Welcome David Boswell, Hyperledger’s Director of Ecosystem

By February 5, 2018 Blog

We’re thrilled to announce that the Hyperledger team is continuing to grow in 2018. Please join us in welcoming David Boswell as the Director of Ecosystem!

David is a community expert who has worked with Mozilla, Open Networking Foundation, NASA, Sun Microsystems, Nokia and more on their community strategies. Through these past experiences, he has expertise with both launching a new community as well as scaling existing communities.

Now let’s get into some questions to better understand David’s role, what he will be working on and his own aspirations for Hyperledger.

What got you interested in working on Hyperledger and blockchain?

I was fascinated by the ability of blockchain technology to build trust and accountability. In our world today there is a great need for building more trust and accountability so this feels like a very important effort to become a part of.

David Boswell, Director of Developer Ecosystems

What are your main goals now that you’re part of the Hyperledger team?

One of my main goals is to bring in my experience of what has worked (and not worked) in other open source communities.  When I got involved in an open source project for the first time in the late 1990s there was a lot of trial and error since no one knew what was going to be successful.  We’re really lucky now that there is a long history of building successful open source projects we can leverage and I want to take best practices and good ideas from other communities and apply them to the needs of the Hyperledger project.

What do you think is most important for Hyperledger to focus on in the next year in terms of developer traction and community growth?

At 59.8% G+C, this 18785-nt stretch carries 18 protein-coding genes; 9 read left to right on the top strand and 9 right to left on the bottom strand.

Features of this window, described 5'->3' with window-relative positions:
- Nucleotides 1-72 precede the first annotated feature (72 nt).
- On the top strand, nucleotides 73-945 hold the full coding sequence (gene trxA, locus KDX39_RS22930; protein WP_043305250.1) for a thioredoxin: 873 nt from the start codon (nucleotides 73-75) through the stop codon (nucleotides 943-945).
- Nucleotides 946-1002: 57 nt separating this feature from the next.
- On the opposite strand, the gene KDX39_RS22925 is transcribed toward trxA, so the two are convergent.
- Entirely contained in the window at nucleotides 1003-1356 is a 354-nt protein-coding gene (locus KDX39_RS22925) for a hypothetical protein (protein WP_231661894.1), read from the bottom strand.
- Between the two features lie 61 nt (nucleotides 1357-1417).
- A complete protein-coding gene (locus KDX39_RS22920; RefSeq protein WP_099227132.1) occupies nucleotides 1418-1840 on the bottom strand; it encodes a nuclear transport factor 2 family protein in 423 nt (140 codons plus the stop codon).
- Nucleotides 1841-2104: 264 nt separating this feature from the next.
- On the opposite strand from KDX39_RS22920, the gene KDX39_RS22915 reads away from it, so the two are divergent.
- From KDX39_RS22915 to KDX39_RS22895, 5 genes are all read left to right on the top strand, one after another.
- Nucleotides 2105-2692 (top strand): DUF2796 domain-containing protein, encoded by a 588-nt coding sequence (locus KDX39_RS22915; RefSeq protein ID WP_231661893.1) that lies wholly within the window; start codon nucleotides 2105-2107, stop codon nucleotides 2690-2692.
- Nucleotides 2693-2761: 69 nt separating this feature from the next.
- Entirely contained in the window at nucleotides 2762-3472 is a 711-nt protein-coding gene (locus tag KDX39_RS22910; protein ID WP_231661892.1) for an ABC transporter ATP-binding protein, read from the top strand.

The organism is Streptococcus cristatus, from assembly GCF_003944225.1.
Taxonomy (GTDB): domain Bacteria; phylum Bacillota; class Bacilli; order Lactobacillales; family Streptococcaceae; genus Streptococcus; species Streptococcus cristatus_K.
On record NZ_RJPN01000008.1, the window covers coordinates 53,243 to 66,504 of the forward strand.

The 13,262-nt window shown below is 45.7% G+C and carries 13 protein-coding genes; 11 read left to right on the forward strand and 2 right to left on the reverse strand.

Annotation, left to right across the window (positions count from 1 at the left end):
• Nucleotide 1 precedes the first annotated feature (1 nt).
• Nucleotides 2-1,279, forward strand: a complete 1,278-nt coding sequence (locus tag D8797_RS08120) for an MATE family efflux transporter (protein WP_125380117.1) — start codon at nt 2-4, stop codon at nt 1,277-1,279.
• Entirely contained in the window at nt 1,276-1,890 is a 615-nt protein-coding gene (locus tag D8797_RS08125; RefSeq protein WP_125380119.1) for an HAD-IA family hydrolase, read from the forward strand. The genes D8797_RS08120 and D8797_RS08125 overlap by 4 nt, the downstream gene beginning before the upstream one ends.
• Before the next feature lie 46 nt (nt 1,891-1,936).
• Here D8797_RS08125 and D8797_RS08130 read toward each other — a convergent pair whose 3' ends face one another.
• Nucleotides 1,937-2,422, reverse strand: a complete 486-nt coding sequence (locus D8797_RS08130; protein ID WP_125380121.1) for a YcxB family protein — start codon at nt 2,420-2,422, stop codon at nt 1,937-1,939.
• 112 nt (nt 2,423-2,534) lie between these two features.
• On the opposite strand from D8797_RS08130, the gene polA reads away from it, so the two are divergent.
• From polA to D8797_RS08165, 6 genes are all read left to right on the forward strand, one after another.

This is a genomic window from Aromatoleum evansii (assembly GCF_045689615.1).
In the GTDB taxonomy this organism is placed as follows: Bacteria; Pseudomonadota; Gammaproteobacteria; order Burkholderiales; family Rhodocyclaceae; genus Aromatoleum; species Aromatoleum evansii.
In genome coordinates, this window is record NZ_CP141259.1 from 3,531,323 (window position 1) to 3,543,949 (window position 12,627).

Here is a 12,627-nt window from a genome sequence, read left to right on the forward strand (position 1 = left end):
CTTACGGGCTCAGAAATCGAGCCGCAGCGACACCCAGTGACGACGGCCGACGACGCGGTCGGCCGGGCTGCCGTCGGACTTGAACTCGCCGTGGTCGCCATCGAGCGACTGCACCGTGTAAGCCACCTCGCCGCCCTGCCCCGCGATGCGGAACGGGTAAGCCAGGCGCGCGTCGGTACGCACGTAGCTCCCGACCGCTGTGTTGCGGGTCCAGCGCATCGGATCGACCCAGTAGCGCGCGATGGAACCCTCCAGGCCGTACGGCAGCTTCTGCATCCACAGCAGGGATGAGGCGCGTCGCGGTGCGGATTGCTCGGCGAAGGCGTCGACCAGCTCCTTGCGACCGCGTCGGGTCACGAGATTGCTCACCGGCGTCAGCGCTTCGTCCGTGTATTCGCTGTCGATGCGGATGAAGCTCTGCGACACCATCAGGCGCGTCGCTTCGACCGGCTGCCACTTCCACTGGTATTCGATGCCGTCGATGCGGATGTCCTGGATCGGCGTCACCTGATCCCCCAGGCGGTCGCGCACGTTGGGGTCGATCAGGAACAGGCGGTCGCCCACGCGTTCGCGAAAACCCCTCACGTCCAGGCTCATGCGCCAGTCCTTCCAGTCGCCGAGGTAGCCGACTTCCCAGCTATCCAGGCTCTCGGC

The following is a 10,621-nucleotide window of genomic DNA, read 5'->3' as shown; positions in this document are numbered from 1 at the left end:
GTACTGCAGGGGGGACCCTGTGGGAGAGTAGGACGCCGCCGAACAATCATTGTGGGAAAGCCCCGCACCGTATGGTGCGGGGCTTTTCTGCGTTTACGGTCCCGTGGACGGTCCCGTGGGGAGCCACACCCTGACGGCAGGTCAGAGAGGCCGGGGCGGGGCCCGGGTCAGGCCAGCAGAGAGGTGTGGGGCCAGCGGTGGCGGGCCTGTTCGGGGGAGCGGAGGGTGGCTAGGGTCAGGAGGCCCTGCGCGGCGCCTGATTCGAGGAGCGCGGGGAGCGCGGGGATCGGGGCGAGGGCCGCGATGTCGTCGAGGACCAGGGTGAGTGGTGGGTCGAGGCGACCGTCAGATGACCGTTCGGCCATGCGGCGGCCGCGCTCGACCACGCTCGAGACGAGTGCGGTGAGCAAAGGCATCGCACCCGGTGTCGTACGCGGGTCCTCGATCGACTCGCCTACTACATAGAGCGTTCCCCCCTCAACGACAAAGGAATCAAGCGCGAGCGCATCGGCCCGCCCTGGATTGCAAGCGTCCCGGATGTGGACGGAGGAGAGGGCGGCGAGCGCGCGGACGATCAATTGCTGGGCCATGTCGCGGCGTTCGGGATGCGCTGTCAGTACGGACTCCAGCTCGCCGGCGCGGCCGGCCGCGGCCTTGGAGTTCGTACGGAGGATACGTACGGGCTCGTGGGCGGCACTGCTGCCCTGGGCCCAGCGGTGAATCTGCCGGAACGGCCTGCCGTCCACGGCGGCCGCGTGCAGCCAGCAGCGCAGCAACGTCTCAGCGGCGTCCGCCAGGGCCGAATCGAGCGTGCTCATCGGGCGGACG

Scaling a community is a big challenge and I want to make sure that the excitement and enthusiasm around Hyperledger is translated into a growing community that continues to work well for everyone.  A major challenge with growth is that processes and dynamics that worked well when the community was smaller can break down as the size of that community grows.  It can be hard to realize when it is time to change something that has worked well in the past or when to introduce new things to keep a community running well.  I saw this first hand as Mozilla went from a small project to a very large global community and I’m excited to share what I’ve learned about how to scale in an effective way.

What is the best piece of advice you’ve ever received?

A friend of mine who worked with volunteers at the Red Cross told me that the best way she knew to get people to participate was to ask for their help.  I’ve found this to be extremely powerful advice for open source communities.  There is a tendency to think that people will have ‘an itch to scratch’ and will show up and start working on things that they’re interested in.  That is true at times, but there are also many times when people  want to help but don’t know what to work on and letting them know where we need help and asking for their support can greatly increase the amount of participation within a community.

What do you like to do in your spare time?

After seeing the total solar eclipse in Wyoming last summer, I’ve become fascinated with those and am figuring out when to see another.  I might have to wait a few years for the next opportunity though, so in the meantime I enjoy reading, hiking, diving, seeing live music and exploring the interesting things that the Bay Area offers.